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5. Time

In this section, aspects of the plan related to time are reviewed. This includes the duration and timing of missions, an approximate schedule, and timekeeping during missions.

5.1. Duration

There are fundamentally two options for a HMM architecture:

  1. Opposition-class or “short stay”
  2. Conjunction-class or “long stay”

5.1.1. Opposition-Class Mission

Opposition-class mission
Opposition-class mission

An opposition-class or “short stay” mission involves a trip out to Mars, which takes about 6 months when Earth and Mars are optimally aligned. This is followed by a month or so on the surface doing science and exploration, then a launch from Mars and return flight home. However, by this time Mars and Earth will have moved to new positions in their orbits, and will no longer be optimally aligned. The return trip is therefore considerably longer; in fact, more than 1 year. The MTV swings by Venus on the return path, using its gravity to pull the vehicle into the correct trajectory to reach Earth.

Although actual numbers will vary depending on the timing of the launch, trajectory, and propulsion technology, the figures below are indicative of a schedule for a short stay mission with a 30-day surface element (Zubrin & Wagner, 1996).

Outbound flight 180 d
Surface mission 30 d
Return flight 430 d
Total 640 d
Total time in space 610 d
% time on Mars 5%
% time in space 95%

5.1.2. Conjunction-Class Mission

Conjunction-class mission
Conjunction-class mission

A conjunction-class or “long stay” mission similarly begins with a trip of approximately 6 months. The crew then remain on the surface while the two planets orbit the Sun along their respective paths until they’re again optimally aligned approximately 1.5 years later. The crew then launch and return to Earth, again on a short-duration trajectory of approximately 6 months. The figures shown in the table below are indicative of a long stay mission schedule (Zubrin & Wagner, 1996).

Outbound flight 180 d
Surface mission 550 d
Return flight 180 d
Total 910 d
Total time in space 360 d
% time on Mars 60%
% time in space 40%

5.1.3. Comparison

A short stay mission may at first seem sensible and conservative for an initial mission.

One of the main benefits is that the quantity of supplies to be landed on Mars is greatly reduced, and ISRU would not be required for anything other than propellant. The amount of equipment to be delivered to Mars would also be reduced, as the crew would not have as much time available to do useful work on the surface. Since landing stuff on Mars is one of the most challenging aspects of the mission, this reduces complexity and cost; at least for the surface element. However, this is balanced by the fact that the space element would be more complex.

A short stay architecture minimises the length of time that the SHAB, surface vehicles, marssuits and other surface assets would be required, thus reducing the potential for any of these systems to fail during the surface mission. However, the amount of time that the MTV and its systems must be guaranteed for is then maximised.

Another argument that could potentially be made in favour of the opposition-class mission is that while we have decades of experience keeping astronauts alive in space, we have zero achieving this on Mars. However, the Martian environment is actually much healthier than interplanetary space, since Mars has only one quarter the radiation and provides a moderate level of gravity. The crew would receive a higher radiation dose on an opposition-class mission, and would be more severely affected by the deleterious effects of microgravity.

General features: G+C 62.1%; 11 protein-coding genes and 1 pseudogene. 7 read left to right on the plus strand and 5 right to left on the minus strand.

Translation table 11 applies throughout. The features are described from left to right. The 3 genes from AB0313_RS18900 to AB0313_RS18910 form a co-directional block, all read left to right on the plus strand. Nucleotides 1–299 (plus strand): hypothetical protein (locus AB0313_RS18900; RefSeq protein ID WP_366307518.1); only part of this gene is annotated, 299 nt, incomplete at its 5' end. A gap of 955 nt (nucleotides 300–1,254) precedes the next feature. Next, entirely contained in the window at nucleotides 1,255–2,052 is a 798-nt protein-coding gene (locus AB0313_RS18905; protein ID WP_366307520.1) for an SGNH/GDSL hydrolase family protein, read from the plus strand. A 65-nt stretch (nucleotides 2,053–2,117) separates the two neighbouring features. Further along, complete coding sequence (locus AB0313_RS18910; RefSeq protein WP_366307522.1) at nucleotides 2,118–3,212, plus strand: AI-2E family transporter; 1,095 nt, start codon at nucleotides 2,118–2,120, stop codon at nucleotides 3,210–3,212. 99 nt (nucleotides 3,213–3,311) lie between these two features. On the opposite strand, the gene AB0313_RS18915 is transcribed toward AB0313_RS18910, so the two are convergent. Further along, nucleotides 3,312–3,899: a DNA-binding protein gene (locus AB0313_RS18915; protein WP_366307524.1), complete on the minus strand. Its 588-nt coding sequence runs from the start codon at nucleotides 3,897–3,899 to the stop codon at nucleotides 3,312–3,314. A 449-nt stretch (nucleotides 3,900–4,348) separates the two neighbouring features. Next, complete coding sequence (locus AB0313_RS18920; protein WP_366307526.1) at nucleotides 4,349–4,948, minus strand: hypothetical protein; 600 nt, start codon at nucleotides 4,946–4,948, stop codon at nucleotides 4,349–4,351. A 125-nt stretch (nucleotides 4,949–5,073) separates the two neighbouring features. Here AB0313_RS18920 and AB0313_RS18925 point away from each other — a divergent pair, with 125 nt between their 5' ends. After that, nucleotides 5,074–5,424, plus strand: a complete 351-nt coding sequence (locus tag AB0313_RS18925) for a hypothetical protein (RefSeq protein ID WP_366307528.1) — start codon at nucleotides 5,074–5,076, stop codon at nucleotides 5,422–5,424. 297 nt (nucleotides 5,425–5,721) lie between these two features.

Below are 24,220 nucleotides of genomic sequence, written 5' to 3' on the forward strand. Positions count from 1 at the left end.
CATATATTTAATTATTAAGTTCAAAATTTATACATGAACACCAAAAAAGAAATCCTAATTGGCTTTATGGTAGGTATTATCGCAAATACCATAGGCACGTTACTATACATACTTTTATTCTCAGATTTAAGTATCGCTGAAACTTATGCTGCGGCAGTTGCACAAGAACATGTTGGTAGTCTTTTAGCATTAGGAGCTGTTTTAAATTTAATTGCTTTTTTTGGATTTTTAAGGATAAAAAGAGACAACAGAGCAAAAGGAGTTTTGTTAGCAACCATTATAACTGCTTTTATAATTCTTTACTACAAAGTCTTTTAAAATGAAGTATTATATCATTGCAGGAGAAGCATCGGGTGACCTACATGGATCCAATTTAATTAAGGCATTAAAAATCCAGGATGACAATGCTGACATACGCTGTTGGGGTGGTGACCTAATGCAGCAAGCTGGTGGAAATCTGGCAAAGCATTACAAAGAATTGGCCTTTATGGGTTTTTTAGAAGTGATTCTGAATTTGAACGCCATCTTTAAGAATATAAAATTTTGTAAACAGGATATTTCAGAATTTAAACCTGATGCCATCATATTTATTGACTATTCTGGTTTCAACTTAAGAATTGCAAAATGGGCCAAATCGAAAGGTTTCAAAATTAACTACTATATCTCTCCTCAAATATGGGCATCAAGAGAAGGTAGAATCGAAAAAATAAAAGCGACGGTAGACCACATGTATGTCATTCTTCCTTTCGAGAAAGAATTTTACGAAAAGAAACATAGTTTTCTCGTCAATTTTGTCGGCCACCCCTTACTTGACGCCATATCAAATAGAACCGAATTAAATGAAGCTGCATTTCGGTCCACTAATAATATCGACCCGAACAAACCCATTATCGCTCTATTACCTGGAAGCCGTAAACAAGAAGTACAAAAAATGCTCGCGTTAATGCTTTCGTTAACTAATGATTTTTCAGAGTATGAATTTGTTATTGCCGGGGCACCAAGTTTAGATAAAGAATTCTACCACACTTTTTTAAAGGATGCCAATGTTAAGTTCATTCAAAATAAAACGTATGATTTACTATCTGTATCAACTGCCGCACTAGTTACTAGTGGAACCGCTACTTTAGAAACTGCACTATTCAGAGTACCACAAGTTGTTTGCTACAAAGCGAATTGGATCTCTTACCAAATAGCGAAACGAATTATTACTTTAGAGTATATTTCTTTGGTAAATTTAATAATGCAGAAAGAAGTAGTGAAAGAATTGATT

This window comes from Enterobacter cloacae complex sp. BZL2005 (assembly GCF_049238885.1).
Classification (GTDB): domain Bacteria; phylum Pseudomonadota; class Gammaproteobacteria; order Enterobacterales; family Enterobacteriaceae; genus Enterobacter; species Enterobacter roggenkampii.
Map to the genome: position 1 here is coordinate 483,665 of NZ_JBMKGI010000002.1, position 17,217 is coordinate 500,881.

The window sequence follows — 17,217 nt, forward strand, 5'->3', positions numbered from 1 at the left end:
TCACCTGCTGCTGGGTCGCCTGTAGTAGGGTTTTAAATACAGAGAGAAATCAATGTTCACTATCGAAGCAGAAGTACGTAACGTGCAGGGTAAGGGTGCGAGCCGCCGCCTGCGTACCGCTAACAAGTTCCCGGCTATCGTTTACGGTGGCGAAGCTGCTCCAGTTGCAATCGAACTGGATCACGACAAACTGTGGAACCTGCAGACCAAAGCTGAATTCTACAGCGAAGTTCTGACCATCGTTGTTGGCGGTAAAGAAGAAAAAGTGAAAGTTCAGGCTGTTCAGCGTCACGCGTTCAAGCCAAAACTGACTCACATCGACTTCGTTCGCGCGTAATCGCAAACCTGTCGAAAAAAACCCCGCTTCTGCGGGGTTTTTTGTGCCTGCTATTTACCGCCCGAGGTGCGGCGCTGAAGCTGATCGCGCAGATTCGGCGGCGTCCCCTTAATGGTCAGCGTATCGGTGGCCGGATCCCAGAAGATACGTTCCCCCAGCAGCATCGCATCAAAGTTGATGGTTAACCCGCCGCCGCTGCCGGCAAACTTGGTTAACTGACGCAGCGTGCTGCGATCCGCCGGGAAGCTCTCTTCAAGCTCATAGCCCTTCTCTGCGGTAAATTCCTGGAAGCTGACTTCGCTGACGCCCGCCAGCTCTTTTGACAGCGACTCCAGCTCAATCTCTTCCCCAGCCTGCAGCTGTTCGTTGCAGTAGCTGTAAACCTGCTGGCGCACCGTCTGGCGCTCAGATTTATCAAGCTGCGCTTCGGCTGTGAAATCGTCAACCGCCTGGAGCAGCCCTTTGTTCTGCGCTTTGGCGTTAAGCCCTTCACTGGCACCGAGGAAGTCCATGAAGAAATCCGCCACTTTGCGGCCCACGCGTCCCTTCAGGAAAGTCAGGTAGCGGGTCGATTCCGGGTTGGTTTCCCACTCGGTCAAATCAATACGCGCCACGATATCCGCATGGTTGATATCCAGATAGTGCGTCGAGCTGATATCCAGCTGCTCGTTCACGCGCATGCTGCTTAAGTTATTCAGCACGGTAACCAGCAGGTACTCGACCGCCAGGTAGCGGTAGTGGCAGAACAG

Thus, any supposed advantages of a short stay mission are entirely offset by the increased time spent in space, and at the cost of the actual purpose of the mission: to explore Mars.

The conjunction-class architecture is better for astronaut health, while also enabling them to achieve much more on Mars. Although the long stay option increases total mission duration by about 50%, the amount of time spent on Mars increases by a factor of approximately 18, accounting for 60% of the mission duration instead of just 5%. The amount of time spent in space is reduced by more than one third.

Most mission planners therefore agree that a long stay mission profile delivers a far greater ROI, which is why Mars Direct, Mars-Oz, the DRA and numerous other architectures are all based on conjunction-class missions. A 2.5-year mission represents significant risk and technical challenge; but then, so does a 1.75-year mission. If the short stay mission is achievable then so is the long stay one, but the pay-off is considerably greater.

Conjunction-class missions carry other important advantages over opposition-class missions:

  1. The extended surface stay permits replanning of surface activities based on discoveries by the crew.
  2. The crew can take a week or two to acclimatise to Mars’s gravity and the SHAB’s atmosphere, rather than having to begin work immediately.
  3. The ∆v is significantly less, reducing propellant requirements, MTV mass, and complexity of on-orbit construction.
  4. Conjunction-class missions can be launched at each opportunity on a regular 26-month cycle. Opposition-class missions are much more sensitive to timing, and can only be launched when both Mars and Venus are in the correct positions in their orbits with respect to Earth.
  5. Opposition-class missions take the crew close to Venus where solar radiation intensity is double that at Earth, and where warning time in the event of a CME (Coronal Mass Ejection) would be much less.

One advantage of the opposition-class mission, which should perhaps not be trivialised, is that it would afford the opportunity to observe Venus close-up and potentially deploy probes. However, it would be preferable in terms of safety and cost to design separate human missions to Venus optimised for that purpose.

5.2. Timing

Despite being referred to as a conjunction-class mission, the outbound and return journeys occur close to opposition of Mars, when Mars and the Sun are on opposite sides of Earth. This is approximately when Earth and Mars are closest, and occurs, on average, about every 780 days (or 26 months), a period called the Earth-Mars synodic period. Obviously it’s quickest to travel between Earth and Mars when the distance is least.

Approximate timeline for a conjunction-class mission in relation